Stuart Auditorium in 1913.
The auditorium was the first and only structure completed by June 25, 1913, the first day of the Second General Missionary Conference of the Methodist Episcopal Church, South at Lake Junaluska. At this time, there was no official place for guests to lodge, but approximately four thousand people attended the conference that is recognized as the birthday of Lake Junaluska.
The auditorium was an open-air structure with a dirt floor covered with sawdust when services were first held. It was initially intended to be open only during the summer. Later, the auditorium was enclosed with walls and was renamed in honor of George R. Stuart, a minister and strong supporter of the Southern Assembly.
Several notable public speakers have spoken in Stuart Auditorium, including as Eleanor Roosevelt, who visited Lake Junaluska in July 1944. Famous evangelist Dr. Billy Graham and hymn writer and minister Dr. William E. Sangster also have spoken at Lake Junaluska gatherings. In addition to distinguished speakers, Stuart Auditorium hosts regular musical performances, including the Junaluska Singers.
After renovations, the Stuart Auditorium now contains second-generation theater seats and has the capacity to hold 2,000 people, making it the largest auditorium in Haywood County. While Stuart Auditorium often hosts conferences and services related to the Lake Junaluska Conference and Retreat Center, people unaffiliated can lease the auditorium for events.
Since there were no lodging facilities in 1913, conference attendees stayed in Waynesville, North Carolina. During Lake Junaluska’s infancy, the construction of hotels and restaurants was in progress. At that time, the popularity of Lake Junaluska caused the Southern Railroad to run an excursion train three times a day during the conference of 1913, taking people to and from their lodgings and restaurants since there were no places on the assembly’s grounds to stay or dine.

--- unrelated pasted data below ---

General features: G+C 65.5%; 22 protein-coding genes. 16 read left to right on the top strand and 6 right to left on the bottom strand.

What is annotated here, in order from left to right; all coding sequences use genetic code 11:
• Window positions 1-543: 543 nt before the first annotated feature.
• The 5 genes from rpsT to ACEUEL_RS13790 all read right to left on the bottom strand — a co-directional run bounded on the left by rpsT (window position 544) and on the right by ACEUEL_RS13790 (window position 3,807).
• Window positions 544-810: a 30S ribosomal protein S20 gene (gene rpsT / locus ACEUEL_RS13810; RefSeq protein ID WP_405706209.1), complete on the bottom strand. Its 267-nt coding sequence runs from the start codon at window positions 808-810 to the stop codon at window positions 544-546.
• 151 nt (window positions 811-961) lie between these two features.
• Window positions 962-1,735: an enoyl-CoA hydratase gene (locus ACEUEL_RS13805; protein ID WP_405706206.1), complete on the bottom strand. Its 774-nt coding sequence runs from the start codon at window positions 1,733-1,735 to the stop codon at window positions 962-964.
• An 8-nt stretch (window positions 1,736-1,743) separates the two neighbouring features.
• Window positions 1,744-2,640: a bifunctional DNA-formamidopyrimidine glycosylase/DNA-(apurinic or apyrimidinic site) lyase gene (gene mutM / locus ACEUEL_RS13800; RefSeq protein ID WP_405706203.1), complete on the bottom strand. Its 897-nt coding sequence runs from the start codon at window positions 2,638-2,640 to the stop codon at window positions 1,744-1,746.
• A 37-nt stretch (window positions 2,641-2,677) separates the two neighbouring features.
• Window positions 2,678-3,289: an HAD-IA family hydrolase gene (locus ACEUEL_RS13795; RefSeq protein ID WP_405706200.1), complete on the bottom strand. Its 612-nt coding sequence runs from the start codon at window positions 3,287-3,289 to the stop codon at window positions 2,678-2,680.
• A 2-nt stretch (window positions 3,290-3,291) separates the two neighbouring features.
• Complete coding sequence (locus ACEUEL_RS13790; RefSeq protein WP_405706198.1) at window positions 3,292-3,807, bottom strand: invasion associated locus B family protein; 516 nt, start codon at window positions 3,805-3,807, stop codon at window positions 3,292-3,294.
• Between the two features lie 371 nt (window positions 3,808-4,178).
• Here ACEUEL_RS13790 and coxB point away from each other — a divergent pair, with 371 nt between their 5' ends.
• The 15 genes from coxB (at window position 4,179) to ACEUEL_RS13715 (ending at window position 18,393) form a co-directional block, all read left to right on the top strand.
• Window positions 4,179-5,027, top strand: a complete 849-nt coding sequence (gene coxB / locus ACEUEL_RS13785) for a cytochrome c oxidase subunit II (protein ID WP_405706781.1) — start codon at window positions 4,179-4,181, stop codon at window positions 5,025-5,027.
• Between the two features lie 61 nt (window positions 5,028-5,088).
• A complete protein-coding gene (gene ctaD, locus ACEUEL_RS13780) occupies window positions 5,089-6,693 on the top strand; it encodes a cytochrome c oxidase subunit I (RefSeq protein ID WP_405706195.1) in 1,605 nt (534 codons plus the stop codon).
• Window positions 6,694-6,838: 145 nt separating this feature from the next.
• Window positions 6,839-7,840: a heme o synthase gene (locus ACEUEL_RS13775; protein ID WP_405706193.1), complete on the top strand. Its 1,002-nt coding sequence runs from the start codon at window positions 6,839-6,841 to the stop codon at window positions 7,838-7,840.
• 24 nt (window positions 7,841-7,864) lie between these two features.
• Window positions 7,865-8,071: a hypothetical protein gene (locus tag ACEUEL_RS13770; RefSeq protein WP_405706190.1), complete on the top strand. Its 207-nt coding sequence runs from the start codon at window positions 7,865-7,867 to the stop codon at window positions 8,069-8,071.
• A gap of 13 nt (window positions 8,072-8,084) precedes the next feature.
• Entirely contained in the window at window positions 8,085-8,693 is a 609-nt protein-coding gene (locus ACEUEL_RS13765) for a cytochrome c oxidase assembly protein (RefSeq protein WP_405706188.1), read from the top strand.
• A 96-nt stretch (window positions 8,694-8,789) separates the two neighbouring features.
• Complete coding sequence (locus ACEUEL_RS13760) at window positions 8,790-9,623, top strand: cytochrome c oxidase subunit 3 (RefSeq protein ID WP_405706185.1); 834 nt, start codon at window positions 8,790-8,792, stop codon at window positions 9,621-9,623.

Although construction on the grounds of Lake Junaluska was well under way, the assembly tried to finance its costly endeavors several ways. A private corporation sold stock to pay for all endeavors related to the establishment of the assembly on its behalf, including the construction of the dam and the auditorium, which meant that the Methodists did not own the auditorium nor the land. In addition, land lots were sold to help further finance this endeavor. The assembly hoped that the area would be like a camp meeting, so portions of land were sold for people to live or camp on. Each lot was only 20 feet wide, so people purchased multiple lots in order to construct homes.
The Atkins House is one of the original houses constructed in the 1920s.
Because of the demand for house construction, the Junaluska Construction Company was formed, building houses for only $1,600. By late 1913, a hotel and 13 houses were under construction. Eleven of these historic houses are still standing. The Sunset Inn and the Atkins House (the Intentional Growth Center), which were built by James Atkins, and George R. Stuart’s house Winona, are three historic structures that still stand along Lake Junaluska. Today, there are over 700 houses, apartments, and cottages around the lake.